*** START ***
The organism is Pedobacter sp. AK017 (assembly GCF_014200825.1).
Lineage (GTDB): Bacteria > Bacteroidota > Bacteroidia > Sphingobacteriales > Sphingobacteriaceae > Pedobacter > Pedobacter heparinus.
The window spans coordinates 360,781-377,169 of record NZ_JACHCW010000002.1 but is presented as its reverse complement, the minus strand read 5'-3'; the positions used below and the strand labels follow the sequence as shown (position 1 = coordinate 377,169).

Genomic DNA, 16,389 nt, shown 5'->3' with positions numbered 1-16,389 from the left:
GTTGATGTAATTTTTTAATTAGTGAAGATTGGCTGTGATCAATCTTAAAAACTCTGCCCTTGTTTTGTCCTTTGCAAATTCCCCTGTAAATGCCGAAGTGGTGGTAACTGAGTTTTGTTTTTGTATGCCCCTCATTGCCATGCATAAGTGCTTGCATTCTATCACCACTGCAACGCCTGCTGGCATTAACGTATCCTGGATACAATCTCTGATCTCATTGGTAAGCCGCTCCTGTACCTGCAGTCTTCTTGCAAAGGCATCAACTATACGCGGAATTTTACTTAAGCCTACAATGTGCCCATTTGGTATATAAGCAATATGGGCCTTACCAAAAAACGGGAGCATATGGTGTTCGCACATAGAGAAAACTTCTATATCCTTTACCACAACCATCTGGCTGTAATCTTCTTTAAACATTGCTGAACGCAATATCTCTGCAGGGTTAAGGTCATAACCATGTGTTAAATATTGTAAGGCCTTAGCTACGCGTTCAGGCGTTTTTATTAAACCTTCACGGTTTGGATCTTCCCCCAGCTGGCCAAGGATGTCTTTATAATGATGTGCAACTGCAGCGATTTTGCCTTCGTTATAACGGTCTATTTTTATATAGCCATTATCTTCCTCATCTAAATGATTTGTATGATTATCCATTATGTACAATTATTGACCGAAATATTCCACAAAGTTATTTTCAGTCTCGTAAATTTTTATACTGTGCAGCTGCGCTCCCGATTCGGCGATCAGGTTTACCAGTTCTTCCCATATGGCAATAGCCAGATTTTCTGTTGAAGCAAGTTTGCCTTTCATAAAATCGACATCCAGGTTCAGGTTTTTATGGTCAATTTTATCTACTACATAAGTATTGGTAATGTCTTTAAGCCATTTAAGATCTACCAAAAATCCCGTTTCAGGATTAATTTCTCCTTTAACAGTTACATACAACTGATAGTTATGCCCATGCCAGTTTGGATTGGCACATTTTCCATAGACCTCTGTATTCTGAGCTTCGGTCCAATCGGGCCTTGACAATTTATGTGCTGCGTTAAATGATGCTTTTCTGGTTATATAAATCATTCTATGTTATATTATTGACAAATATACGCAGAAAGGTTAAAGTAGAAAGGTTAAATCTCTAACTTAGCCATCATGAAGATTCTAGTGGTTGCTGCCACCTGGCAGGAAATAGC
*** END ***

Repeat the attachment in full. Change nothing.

The organism is Pedobacter sp. AK017 (assembly GCF_014200825.1).
Lineage (GTDB): Bacteria > Bacteroidota > Bacteroidia > Sphingobacteriales > Sphingobacteriaceae > Pedobacter > Pedobacter heparinus.
The window spans coordinates 360,781-377,169 of record NZ_JACHCW010000002.1 but is presented as its reverse complement, the minus strand read 5'-3'; the positions used below and the strand labels follow the sequence as shown (position 1 = coordinate 377,169).

Genomic DNA, 16,389 nt, shown 5'->3' with positions numbered 1-16,389 from the left:
GTTGATGTAATTTTTTAATTAGTGAAGATTGGCTGTGATCAATCTTAAAAACTCTGCCCTTGTTTTGTCCTTTGCAAATTCCCCTGTAAATGCCGAAGTGGTGGTAACTGAGTTTTGTTTTTGTATGCCCCTCATTGCCATGCATAAGTGCTTGCATTCTATCACCACTGCAACGCCTGCTGGCATTAACGTATCCTGGATACAATCTCTGATCTCATTGGTAAGCCGCTCCTGTACCTGCAGTCTTCTTGCAAAGGCATCAACTATACGCGGAATTTTACTTAAGCCTACAATGTGCCCATTTGGTATATAAGCAATATGGGCCTTACCAAAAAACGGGAGCATATGGTGTTCGCACATAGAGAAAACTTCTATATCCTTTACCACAACCATCTGGCTGTAATCTTCTTTAAACATTGCTGAACGCAATATCTCTGCAGGGTTAAGGTCATAACCATGTGTTAAATATTGTAAGGCCTTAGCTACGCGTTCAGGCGTTTTTATTAAACCTTCACGGTTTGGATCTTCCCCCAGCTGGCCAAGGATGTCTTTATAATGATGTGCAACTGCAGCGATTTTGCCTTCGTTATAACGGTCTATTTTTATATAGCCATTATCTTCCTCATCTAAATGATTTGTATGATTATCCATTATGTACAATTATTGACCGAAATATTCCACAAAGTTATTTTCAGTCTCGTAAATTTTTATACTGTGCAGCTGCGCTCCCGATTCGGCGATCAGGTTTACCAGTTCTTCCCATATGGCAATAGCCAGATTTTCTGTTGAAGCAAGTTTGCCTTTCATAAAATCGACATCCAGGTTCAGGTTTTTATGGTCAATTTTATCTACTACATAAGTATTGGTAATGTCTTTAAGCCATTTAAGATCTACCAAAAATCCCGTTTCAGGATTAATTTCTCCTTTAACAGTTACATACAACTGATAGTTATGCCCATGCCAGTTTGGATTGGCACATTTTCCATAGACCTCTGTATTCTGAGCTTCGGTCCAATCGGGCCTTGACAATTTATGTGCTGCGTTAAATGATGCTTTTCTGGTTATATAAATCATTCTATGTTATATTATTGACAAATATACGCAGAAAGGTTAAAGTAGAAAGGTTAAATCTCTAACTTAGCCATCATGAAGATTCTAGTGGTTGCTGCCACCTGGCAGGAAATAGC